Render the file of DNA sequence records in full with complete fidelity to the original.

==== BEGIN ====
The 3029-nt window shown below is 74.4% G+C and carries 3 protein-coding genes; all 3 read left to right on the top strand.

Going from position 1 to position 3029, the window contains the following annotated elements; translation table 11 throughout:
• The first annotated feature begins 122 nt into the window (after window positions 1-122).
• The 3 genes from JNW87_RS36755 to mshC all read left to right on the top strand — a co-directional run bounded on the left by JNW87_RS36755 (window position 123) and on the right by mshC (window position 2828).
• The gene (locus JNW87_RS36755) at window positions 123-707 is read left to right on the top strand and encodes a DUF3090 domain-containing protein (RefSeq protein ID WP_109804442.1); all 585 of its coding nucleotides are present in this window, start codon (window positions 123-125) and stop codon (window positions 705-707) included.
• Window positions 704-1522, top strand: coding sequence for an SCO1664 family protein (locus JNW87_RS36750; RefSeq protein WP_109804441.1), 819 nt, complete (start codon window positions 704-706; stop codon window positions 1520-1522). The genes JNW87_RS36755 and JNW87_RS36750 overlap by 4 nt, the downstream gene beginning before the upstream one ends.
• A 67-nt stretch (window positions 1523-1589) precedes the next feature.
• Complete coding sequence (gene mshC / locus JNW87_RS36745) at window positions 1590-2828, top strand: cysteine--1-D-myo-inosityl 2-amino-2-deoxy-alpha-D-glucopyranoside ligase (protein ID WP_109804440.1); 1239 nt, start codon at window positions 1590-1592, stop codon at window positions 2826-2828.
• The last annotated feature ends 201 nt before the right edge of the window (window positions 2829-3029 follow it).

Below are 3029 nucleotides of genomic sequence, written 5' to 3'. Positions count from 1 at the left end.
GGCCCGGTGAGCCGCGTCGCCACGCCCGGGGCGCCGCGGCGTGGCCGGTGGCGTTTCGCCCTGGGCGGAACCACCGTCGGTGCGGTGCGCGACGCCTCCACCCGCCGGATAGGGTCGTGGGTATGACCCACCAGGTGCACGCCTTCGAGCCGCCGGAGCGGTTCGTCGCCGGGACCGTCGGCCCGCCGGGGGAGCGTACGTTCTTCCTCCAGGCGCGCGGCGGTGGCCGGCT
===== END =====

The 3029-nt window shown below is 74.4% G+C and carries 3 protein-coding genes; all 3 read left to right on the top strand.

Going from position 1 to position 3029, the window contains the following annotated elements; translation table 11 throughout:
• The first annotated feature begins 122 nt into the window (after window positions 1-122).
• The 3 genes from JNW87_RS36755 to mshC all read left to right on the top strand — a co-directional run bounded on the left by JNW87_RS36755 (window position 123) and on the right by mshC (window position 2828).
• The gene (locus JNW87_RS36755) at window positions 123-707 is read left to right on the top strand and encodes a DUF3090 domain-containing protein (RefSeq protein ID WP_109804442.1); all 585 of its coding nucleotides are present in this window, start codon (window positions 123-125) and stop codon (window positions 705-707) included.
• Window positions 704-1522, top strand: coding sequence for an SCO1664 family protein (locus JNW87_RS36750; RefSeq protein WP_109804441.1), 819 nt, complete (start codon window positions 704-706; stop codon window positions 1520-1522). The genes JNW87_RS36755 and JNW87_RS36750 overlap by 4 nt, the downstream gene beginning before the upstream one ends.
• A 67-nt stretch (window positions 1523-1589) precedes the next feature.
• Complete coding sequence (gene mshC / locus JNW87_RS36745) at window positions 1590-2828, top strand: cysteine--1-D-myo-inosityl 2-amino-2-deoxy-alpha-D-glucopyranoside ligase (protein ID WP_109804440.1); 1239 nt, start codon at window positions 1590-1592, stop codon at window positions 2826-2828.
• The last annotated feature ends 201 nt before the right edge of the window (window positions 2829-3029 follow it).

Below are 3029 nucleotides of genomic sequence, written 5' to 3'. Positions count from 1 at the left end.
GGCCCGGTGAGCCGCGTCGCCACGCCCGGGGCGCCGCGGCGTGGCCGGTGGCGTTTCGCCCTGGGCGGAACCACCGTCGGTGCGGTGCGCGACGCCTCCACCCGCCGGATAGGGTCGTGGGTATGACCCACCAGGTGCACGCCTTCGAGCCGCCGGAGCGGTTCGTCGCCGGGACCGTCGGCCCGCCGGGGGAGCGTACGTTCTTCCTCCAGGCGCGCGGCGGTGGCCGGCT